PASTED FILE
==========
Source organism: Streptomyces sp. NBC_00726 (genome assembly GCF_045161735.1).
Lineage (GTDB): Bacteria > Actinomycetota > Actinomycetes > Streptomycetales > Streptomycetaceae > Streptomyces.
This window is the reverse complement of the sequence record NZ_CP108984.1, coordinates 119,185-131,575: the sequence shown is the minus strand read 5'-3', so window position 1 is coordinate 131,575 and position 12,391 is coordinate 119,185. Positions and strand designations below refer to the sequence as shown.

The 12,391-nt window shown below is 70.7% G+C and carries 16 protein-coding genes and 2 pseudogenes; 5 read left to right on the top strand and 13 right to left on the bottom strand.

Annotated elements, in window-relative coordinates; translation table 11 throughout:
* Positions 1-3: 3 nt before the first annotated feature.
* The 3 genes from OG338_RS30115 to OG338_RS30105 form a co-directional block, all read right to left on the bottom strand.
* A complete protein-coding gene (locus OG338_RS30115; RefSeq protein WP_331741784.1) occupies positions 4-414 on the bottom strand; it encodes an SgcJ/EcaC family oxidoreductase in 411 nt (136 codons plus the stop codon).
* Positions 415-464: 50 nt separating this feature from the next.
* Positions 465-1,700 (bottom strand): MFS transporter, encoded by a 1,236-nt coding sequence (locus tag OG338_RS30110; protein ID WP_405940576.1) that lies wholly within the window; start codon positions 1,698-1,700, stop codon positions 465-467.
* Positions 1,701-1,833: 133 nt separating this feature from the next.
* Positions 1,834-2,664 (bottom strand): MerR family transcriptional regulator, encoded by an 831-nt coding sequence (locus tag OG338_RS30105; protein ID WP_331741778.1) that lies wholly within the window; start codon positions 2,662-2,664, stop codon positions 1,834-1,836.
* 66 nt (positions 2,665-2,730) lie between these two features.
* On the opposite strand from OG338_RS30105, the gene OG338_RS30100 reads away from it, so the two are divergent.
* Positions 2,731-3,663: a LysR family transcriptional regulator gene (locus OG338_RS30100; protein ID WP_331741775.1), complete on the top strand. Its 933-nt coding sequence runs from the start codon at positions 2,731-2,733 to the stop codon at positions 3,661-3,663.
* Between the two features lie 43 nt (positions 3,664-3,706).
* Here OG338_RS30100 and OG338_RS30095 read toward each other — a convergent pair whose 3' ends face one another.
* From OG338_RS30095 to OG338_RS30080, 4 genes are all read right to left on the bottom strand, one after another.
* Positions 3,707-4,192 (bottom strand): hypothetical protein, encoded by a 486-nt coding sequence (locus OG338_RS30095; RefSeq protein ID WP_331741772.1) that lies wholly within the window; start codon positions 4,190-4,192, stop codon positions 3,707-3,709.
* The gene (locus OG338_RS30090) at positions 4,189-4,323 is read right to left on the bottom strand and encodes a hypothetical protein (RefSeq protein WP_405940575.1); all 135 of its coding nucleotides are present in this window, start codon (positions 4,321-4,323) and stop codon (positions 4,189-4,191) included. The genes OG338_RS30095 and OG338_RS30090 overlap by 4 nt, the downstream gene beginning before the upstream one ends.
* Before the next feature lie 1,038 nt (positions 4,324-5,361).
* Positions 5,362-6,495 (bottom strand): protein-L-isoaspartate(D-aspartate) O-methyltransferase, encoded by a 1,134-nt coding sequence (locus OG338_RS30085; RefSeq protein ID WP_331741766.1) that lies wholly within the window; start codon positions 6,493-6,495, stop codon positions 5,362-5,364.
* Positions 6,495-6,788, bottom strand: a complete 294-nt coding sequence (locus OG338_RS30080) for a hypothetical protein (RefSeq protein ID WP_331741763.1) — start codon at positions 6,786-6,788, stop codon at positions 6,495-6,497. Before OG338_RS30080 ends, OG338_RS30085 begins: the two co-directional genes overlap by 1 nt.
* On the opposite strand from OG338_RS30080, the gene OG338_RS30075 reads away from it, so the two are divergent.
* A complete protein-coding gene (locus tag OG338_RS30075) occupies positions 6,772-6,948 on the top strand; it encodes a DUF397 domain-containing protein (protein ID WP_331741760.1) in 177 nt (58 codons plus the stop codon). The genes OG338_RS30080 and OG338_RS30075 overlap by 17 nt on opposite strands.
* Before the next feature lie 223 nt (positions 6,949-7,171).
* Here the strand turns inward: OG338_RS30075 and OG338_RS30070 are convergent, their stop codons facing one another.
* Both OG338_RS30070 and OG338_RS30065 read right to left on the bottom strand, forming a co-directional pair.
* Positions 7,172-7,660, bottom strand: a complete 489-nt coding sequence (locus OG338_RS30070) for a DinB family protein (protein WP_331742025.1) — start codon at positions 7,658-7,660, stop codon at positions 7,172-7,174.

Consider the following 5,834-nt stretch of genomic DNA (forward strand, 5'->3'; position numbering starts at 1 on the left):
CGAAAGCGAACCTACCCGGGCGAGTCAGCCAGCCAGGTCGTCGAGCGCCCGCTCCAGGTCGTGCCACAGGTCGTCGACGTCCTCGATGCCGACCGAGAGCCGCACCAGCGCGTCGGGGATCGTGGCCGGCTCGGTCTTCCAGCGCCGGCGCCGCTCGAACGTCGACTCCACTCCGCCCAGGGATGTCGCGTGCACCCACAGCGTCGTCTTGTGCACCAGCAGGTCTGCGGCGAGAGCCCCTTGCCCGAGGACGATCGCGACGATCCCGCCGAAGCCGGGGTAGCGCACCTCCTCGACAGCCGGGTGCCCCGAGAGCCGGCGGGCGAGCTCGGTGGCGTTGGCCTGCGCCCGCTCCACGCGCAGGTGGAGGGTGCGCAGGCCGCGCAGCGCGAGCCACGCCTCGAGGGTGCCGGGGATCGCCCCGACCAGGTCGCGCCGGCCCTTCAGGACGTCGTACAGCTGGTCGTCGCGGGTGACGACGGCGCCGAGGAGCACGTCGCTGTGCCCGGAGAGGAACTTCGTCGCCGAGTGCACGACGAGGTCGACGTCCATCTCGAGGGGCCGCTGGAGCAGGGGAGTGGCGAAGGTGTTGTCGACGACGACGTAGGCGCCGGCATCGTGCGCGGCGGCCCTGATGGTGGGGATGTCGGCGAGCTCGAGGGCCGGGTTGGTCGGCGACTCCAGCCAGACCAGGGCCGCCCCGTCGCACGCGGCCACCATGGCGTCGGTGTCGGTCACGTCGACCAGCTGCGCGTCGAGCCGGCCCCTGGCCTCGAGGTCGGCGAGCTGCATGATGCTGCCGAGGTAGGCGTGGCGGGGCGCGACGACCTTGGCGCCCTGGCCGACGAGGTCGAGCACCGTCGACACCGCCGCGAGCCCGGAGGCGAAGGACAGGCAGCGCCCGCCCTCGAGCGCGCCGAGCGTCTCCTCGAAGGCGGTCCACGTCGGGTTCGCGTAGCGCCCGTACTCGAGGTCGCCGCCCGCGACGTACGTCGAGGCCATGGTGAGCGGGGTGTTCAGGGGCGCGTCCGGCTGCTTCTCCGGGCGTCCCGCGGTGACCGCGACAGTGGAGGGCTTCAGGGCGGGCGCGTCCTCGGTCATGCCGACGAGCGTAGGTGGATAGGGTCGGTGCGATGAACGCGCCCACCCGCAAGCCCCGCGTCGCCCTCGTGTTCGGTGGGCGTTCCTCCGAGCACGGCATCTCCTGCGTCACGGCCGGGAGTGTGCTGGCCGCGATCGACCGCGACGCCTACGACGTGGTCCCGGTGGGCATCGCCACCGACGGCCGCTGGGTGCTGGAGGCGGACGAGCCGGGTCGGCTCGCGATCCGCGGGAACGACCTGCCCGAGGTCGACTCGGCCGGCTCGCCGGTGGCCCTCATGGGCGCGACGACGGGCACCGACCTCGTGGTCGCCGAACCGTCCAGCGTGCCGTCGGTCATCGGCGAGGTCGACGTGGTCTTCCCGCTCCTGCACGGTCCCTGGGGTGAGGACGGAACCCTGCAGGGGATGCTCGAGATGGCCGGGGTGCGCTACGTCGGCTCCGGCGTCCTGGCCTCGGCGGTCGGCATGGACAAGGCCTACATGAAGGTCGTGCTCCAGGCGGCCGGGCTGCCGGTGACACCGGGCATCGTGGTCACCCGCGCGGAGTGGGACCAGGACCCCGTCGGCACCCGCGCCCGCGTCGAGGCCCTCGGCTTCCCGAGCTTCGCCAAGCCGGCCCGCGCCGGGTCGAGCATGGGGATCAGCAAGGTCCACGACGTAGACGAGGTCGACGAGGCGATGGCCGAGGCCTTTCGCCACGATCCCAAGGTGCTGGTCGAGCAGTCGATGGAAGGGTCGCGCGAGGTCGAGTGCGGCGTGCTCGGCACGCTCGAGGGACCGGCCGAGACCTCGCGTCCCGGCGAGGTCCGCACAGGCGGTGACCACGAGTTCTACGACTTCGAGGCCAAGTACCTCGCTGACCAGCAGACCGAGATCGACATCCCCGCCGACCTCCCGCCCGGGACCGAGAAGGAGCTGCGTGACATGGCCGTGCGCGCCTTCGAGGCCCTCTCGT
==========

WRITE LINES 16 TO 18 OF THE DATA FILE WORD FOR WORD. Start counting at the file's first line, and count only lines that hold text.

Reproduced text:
* Between the two features lie 43 nt (positions 3,664-3,706).
* Here OG338_RS30100 and OG338_RS30095 read toward each other — a convergent pair whose 3' ends face one another.
* From OG338_RS30095 to OG338_RS30080, 4 genes are all read right to left on the bottom strand, one after another.